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Policy on Public Interest Disclosure (Whistleblowing)

1. Introduction


1.1 The University of East London is committed to the highest standards of openness, probity and accountability. In conducting its affairs it takes account of the requirements of the funding bodies for the proper use of public funds, and of the standards in public life set out in the reports of the Committee on Standards in Public Life.


1.2 The Public Interest Disclosure Act (PIDA), effective from 2 July 1999 and updated in 2013, gives legal protection to employees against being dismissed or penalised by their employers for publicly disclosing concerns falling into certain specified categories (but not others). All staff should be aware that it is a fundamental term of every contract of employment that an employee will faithfully serve his or her employer, and will not disclose confidential information about the employer's operations, which is calculated or likely to destroy the mutual trust and confidence on which the employment relationship is based. However, where an individual discovers prima facie evidence of serious malpractice, impropriety or wrongdoing within the organisation, then the information should be disclosed without fear of reprisal.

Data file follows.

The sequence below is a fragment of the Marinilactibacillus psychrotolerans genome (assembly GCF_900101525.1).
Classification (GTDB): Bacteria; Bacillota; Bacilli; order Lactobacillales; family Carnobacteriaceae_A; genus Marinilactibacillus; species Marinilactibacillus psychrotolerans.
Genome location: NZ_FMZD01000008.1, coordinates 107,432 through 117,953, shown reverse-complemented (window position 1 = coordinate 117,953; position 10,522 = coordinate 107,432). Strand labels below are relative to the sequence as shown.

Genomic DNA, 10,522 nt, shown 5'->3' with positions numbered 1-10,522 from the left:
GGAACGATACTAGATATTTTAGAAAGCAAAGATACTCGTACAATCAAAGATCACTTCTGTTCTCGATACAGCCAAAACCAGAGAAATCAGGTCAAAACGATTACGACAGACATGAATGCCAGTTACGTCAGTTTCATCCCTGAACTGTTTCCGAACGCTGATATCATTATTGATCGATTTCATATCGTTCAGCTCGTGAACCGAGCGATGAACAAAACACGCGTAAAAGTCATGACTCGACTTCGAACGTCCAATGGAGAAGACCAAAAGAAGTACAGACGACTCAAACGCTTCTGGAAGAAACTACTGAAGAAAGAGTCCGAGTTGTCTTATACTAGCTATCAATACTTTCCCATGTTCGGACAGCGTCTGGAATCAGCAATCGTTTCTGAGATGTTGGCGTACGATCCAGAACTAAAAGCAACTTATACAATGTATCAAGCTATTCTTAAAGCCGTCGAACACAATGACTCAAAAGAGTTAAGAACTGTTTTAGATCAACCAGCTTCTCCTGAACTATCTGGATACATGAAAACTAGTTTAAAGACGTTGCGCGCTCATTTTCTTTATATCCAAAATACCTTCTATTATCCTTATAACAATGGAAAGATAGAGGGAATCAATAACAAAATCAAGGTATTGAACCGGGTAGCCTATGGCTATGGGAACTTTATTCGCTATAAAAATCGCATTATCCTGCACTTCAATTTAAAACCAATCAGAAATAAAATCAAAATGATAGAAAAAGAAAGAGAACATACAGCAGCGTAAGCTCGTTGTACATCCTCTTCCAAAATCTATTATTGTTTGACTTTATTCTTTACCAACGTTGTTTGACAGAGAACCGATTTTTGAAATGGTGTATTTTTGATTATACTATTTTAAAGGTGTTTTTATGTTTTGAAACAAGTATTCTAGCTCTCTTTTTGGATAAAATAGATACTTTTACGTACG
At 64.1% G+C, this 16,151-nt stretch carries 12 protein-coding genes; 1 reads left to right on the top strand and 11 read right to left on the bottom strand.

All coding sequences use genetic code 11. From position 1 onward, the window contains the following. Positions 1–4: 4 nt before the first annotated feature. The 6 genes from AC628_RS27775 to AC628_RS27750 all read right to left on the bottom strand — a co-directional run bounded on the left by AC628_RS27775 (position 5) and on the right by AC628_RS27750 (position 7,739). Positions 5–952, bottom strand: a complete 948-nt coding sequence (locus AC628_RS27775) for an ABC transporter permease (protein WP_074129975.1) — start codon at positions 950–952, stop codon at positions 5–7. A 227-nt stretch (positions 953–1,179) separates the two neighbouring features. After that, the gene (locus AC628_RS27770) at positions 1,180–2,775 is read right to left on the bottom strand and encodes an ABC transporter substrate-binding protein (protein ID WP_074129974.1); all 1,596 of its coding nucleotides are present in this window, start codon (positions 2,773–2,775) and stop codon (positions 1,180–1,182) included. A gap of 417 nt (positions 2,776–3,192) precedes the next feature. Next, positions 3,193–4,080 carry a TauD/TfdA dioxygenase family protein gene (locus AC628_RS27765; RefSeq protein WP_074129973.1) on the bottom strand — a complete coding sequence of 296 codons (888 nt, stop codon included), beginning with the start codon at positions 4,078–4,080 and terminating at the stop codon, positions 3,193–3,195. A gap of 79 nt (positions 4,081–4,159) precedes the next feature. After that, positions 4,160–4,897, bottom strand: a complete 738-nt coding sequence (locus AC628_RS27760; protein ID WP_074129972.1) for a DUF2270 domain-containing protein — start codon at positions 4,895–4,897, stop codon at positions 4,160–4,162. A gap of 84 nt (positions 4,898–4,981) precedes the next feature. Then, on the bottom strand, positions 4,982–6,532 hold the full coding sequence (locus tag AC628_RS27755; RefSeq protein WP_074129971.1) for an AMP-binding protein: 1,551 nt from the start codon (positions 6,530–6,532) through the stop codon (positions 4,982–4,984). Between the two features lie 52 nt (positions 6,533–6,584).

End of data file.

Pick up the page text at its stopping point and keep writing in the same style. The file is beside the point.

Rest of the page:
1.3 The purpose of this policy is to offer advice to staff about how such “public” disclosure should be made to enjoy the protection of the Act and how each case will then be handled.


1.4 It should be emphasised that the policy, in accordance with PIDA, is concerned with alleged malpractice, impropriety or wrongdoing in the workplace. It is not designed to provide a route through which individuals can publicly question financial or business decisions taken by the University. The policy is also not designed to be used to obtain a rehearing of matters which have already been addressed under harassment, grievance, complaints, or disciplinary procedures.


1.5 It is hoped that members of the University will use this policy rather than air complaints or raise allegations outside the University.